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Juli Lynne Charlot, Creator of the Poodle Skirt, Dies at 101

WorldEuropeJuli Lynne Charlot, Creator of the Poodle Skirt, Dies at 101

What’s a nice Jewish viscountess to do when she has a title but no money, a party invitation but no clothes and a pair of scissors but no sewing skills?

Invent the poodle skirt, of course.

That, quite by accident, is what Juli Lynne Charlot did in late 1947, in the process creating a totem of midcentury material culture as evocative as the saddle shoe, the Hula-Hoop and the pink plastic lawn flamingo.

Ms. Charlot, a New York native who died at her home in Tepoztlán, Mexico, on Sunday at 101, had been a Hollywood singer before her marriage in the mid-1940s to a viscount, or British nobleman. Fashion conscious but hopeless with a needle, she stumbled by necessity onto a pattern for a striking skirt that involved no sewing: Take a large swath of solid-colored felt, cut it into an expansive circle, adorn it with jaunty appliquéd figures in contrasting colors, snip a hole in the center and pop yourself in.

The result, the embellished circle skirt, was ubiquitous throughout the 1950s, bought in droves by women and, in particular, adolescent girls. With its voluminous fabric that flared prettily when the wearer twirled, it was just the thing for a sock hop.

Over the years, circle skirts by Ms. Charlot and her many imitators came adorned with a range of figurative appliqués, often comprising small visual narratives. But because the garment’s most popular incarnation sported images of poodles, all such skirts came generically to be known as poodle skirts.

“When I was a teenager, every girl in the entire Western world wore a poodle skirt,” the humorist Erma Bombeck wrote in a 1984 column. She went on to define it as “a skirt with enough cloth to slipcover New Jersey with a big poodle appliquéd on it.”

Born quite literally of postwar abundance — fabric was no longer in short supply — the poodle skirt merged seamlessly with the youth culture of the 1950s, a set of glad rags that appeared to presage a carefree era. Never mind the Cold War, the skirt seemed to say: We’re gonna rock around the clock.

In later years, the poodle skirt became visual shorthand for the entire decade. Even now, a production of “Grease” or “Bye Bye Birdie” can scarcely be mounted without one in evidence.

The daughter of Phillip and Betty (Cohen) Agin, Jewish immigrants from Eastern Europe, Ms. Charlot was born Shirley Agin on Oct. 26, 1922, in Manhattan.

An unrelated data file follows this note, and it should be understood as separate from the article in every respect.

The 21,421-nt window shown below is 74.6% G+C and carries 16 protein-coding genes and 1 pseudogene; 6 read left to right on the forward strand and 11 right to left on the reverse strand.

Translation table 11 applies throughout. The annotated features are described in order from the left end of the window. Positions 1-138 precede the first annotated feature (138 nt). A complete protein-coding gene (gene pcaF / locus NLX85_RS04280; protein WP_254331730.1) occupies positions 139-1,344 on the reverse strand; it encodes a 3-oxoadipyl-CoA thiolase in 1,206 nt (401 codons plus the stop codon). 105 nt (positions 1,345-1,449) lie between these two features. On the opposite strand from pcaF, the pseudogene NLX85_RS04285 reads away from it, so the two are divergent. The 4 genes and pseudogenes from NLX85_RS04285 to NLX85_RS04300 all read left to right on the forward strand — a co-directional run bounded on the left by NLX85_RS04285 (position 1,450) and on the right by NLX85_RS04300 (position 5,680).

When she was a child, her family moved to Southern California. There, her father, an electrician, and her mother, an embroiderer, plied their trades at Hollywood studios.

“It was easier to be poor in a benign climate,” Ms. Charlot said in 2017, at 94, in an interview for this obituary that ranged over her singing career (“I still have a voice, by the way”); her improbable stage appearances with the Marx Brothers (“I was very beautiful then”); her penchant for marriage and romance (“I was always in love with somebody”); and her work as a self-taught fashion designer.

Young Shirley’s school friends included entertainers-to-be like the future Judy Garland, the future Ann Miller and the future Lana Turner. Possessed of a fine soprano voice, she began taking voice lessons at 13, determined to become an opera singer. “I was going to be the greatest exponent of Mozart,” she said.

Because she thought Shirley no fit name for a diva, she adopted the professional name Juli Lynne.

After graduating from Hollywood High School, she sang with the Los Angeles Civic Light Opera and with Xavier Cugat’s orchestra. During World War II she appeared with the Marx Brothers on a tour of stateside military bases.

Throughout her performing years, she designed her own wardrobe. Because she had refused to learn to sew (“I didn’t want to be a drudge, like my mother,” she said), she hired a seamstress to realize her designs in cloth.

Ms. Charlot had no shortage of “celebrity admirers,” she said, among them Harold Lloyd, Gary Cooper and Isaac Stern, the violinist.

She married four times, “to two millionaires, a royal count and a son of a” — and here she paused for dramatic effect — “baron.”

The first marriage, to the first millionaire, “didn’t really count,” Ms. Charlot said. They were divorced after three days.